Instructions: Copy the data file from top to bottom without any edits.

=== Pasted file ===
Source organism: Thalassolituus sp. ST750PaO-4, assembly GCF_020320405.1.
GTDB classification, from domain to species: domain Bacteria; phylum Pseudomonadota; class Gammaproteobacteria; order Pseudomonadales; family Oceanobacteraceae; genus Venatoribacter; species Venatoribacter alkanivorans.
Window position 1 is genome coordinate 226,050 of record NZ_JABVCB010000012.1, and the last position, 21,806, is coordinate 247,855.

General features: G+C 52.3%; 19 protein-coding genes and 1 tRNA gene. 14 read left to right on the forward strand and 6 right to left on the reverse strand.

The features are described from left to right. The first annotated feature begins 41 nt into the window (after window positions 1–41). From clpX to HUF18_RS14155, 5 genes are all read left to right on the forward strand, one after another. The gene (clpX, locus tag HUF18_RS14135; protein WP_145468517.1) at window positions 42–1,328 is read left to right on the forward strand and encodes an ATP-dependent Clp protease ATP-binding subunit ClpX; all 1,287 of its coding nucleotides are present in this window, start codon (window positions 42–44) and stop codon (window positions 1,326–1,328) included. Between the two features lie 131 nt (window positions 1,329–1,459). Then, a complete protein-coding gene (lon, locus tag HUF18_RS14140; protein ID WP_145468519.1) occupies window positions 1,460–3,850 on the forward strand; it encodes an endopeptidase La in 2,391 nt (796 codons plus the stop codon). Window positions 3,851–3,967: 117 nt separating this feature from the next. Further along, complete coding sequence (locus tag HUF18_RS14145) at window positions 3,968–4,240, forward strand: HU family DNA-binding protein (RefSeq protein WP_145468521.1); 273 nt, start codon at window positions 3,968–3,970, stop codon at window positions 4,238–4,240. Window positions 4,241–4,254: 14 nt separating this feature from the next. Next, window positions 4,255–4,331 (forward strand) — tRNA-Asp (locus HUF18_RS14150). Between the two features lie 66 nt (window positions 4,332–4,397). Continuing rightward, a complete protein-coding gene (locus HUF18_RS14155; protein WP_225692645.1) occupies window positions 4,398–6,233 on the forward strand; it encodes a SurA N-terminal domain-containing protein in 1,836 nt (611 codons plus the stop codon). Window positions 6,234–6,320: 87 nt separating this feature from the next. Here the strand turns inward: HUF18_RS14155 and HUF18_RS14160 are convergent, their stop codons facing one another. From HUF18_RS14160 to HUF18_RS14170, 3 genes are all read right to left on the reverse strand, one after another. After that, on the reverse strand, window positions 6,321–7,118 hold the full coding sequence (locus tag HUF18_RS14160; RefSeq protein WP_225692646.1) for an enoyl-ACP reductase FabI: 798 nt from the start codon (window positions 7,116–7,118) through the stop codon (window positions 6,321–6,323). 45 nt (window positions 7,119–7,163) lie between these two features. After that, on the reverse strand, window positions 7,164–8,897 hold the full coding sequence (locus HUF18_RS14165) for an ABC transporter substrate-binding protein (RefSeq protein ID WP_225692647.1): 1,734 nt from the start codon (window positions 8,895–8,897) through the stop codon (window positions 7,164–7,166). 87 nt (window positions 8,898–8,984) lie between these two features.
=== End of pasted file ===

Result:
Source organism: Thalassolituus sp. ST750PaO-4, assembly GCF_020320405.1.
GTDB classification, from domain to species: domain Bacteria; phylum Pseudomonadota; class Gammaproteobacteria; order Pseudomonadales; family Oceanobacteraceae; genus Venatoribacter; species Venatoribacter alkanivorans.
Window position 1 is genome coordinate 226,050 of record NZ_JABVCB010000012.1, and the last position, 21,806, is coordinate 247,855.

General features: G+C 52.3%; 19 protein-coding genes and 1 tRNA gene. 14 read left to right on the forward strand and 6 right to left on the reverse strand.

The features are described from left to right. The first annotated feature begins 41 nt into the window (after window positions 1–41). From clpX to HUF18_RS14155, 5 genes are all read left to right on the forward strand, one after another. The gene (clpX, locus tag HUF18_RS14135; protein WP_145468517.1) at window positions 42–1,328 is read left to right on the forward strand and encodes an ATP-dependent Clp protease ATP-binding subunit ClpX; all 1,287 of its coding nucleotides are present in this window, start codon (window positions 42–44) and stop codon (window positions 1,326–1,328) included. Between the two features lie 131 nt (window positions 1,329–1,459). Then, a complete protein-coding gene (lon, locus tag HUF18_RS14140; protein ID WP_145468519.1) occupies window positions 1,460–3,850 on the forward strand; it encodes an endopeptidase La in 2,391 nt (796 codons plus the stop codon). Window positions 3,851–3,967: 117 nt separating this feature from the next. Further along, complete coding sequence (locus tag HUF18_RS14145) at window positions 3,968–4,240, forward strand: HU family DNA-binding protein (RefSeq protein WP_145468521.1); 273 nt, start codon at window positions 3,968–3,970, stop codon at window positions 4,238–4,240. Window positions 4,241–4,254: 14 nt separating this feature from the next. Next, window positions 4,255–4,331 (forward strand) — tRNA-Asp (locus HUF18_RS14150). Between the two features lie 66 nt (window positions 4,332–4,397). Continuing rightward, a complete protein-coding gene (locus HUF18_RS14155; protein WP_225692645.1) occupies window positions 4,398–6,233 on the forward strand; it encodes a SurA N-terminal domain-containing protein in 1,836 nt (611 codons plus the stop codon). Window positions 6,234–6,320: 87 nt separating this feature from the next. Here the strand turns inward: HUF18_RS14155 and HUF18_RS14160 are convergent, their stop codons facing one another. From HUF18_RS14160 to HUF18_RS14170, 3 genes are all read right to left on the reverse strand, one after another. After that, on the reverse strand, window positions 6,321–7,118 hold the full coding sequence (locus tag HUF18_RS14160; RefSeq protein WP_225692646.1) for an enoyl-ACP reductase FabI: 798 nt from the start codon (window positions 7,116–7,118) through the stop codon (window positions 6,321–6,323). 45 nt (window positions 7,119–7,163) lie between these two features. After that, on the reverse strand, window positions 7,164–8,897 hold the full coding sequence (locus HUF18_RS14165) for an ABC transporter substrate-binding protein (RefSeq protein ID WP_225692647.1): 1,734 nt from the start codon (window positions 8,895–8,897) through the stop codon (window positions 7,164–7,166). 87 nt (window positions 8,898–8,984) lie between these two features.